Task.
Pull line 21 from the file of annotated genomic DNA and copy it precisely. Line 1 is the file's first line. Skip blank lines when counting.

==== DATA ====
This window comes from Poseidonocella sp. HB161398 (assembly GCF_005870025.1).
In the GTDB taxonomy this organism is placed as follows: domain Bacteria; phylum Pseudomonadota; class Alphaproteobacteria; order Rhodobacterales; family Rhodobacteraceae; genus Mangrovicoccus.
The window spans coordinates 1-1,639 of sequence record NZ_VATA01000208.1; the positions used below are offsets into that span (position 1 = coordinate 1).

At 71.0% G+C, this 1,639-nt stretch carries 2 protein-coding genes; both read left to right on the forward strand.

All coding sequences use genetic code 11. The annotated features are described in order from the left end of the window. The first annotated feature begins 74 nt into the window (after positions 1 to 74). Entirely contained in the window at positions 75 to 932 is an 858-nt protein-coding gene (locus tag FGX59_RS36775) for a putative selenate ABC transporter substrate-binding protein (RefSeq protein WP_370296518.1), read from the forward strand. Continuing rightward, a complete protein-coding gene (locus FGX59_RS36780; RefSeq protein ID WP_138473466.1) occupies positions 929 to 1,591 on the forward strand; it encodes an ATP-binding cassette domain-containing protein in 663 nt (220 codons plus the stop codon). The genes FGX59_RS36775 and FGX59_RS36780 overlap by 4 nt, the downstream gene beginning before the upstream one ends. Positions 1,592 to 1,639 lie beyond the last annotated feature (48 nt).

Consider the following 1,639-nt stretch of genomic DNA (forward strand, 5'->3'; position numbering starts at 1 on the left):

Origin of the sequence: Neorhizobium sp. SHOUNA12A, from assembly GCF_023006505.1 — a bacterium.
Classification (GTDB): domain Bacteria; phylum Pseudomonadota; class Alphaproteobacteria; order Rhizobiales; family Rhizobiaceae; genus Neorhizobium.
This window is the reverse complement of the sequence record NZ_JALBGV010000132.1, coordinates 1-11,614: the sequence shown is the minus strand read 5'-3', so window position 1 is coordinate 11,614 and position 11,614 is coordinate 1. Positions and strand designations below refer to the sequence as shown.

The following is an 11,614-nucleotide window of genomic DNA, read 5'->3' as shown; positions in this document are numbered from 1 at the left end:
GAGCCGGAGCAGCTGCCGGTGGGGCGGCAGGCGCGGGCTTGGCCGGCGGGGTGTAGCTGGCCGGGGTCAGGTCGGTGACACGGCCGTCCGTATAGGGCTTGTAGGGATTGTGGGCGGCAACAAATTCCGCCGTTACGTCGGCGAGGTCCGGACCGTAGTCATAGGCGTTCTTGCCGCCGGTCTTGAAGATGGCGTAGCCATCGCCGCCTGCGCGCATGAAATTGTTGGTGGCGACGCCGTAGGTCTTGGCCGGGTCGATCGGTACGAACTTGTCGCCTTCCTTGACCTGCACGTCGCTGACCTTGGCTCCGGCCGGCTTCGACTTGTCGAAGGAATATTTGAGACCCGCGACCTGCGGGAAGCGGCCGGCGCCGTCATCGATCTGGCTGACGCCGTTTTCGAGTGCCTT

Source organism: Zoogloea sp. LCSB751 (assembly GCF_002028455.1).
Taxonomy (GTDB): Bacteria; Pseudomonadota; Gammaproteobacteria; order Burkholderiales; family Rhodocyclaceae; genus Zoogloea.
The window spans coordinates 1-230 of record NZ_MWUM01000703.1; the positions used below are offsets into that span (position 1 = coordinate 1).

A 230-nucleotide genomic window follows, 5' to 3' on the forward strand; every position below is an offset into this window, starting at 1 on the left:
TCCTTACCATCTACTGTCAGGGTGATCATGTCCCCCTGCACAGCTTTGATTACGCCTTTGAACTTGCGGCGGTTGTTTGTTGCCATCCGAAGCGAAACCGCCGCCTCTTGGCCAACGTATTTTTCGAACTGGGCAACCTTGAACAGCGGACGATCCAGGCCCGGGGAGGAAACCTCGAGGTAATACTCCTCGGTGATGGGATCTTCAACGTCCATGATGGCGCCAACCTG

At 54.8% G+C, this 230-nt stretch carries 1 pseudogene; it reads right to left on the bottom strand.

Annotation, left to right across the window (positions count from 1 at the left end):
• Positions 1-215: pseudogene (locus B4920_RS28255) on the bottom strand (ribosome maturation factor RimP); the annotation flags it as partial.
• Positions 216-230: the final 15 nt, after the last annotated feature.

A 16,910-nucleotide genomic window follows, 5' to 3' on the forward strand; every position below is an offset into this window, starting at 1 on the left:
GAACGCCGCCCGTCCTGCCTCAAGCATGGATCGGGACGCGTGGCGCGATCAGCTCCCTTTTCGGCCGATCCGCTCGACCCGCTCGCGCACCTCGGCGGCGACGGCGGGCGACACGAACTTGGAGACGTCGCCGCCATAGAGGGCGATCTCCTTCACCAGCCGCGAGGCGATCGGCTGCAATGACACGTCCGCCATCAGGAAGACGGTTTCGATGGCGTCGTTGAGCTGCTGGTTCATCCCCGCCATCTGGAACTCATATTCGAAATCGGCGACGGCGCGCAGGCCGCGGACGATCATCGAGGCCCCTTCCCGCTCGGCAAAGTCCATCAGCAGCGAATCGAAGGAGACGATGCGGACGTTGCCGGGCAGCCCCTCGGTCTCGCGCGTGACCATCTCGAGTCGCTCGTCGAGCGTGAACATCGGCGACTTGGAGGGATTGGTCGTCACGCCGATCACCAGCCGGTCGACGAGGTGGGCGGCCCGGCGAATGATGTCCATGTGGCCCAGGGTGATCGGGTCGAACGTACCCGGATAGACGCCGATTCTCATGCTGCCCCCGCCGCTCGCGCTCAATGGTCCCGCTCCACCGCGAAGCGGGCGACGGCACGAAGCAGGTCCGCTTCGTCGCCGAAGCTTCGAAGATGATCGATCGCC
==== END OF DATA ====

A 16,910-nucleotide genomic window follows, 5' to 3' on the forward strand; every position below is an offset into this window, starting at 1 on the left: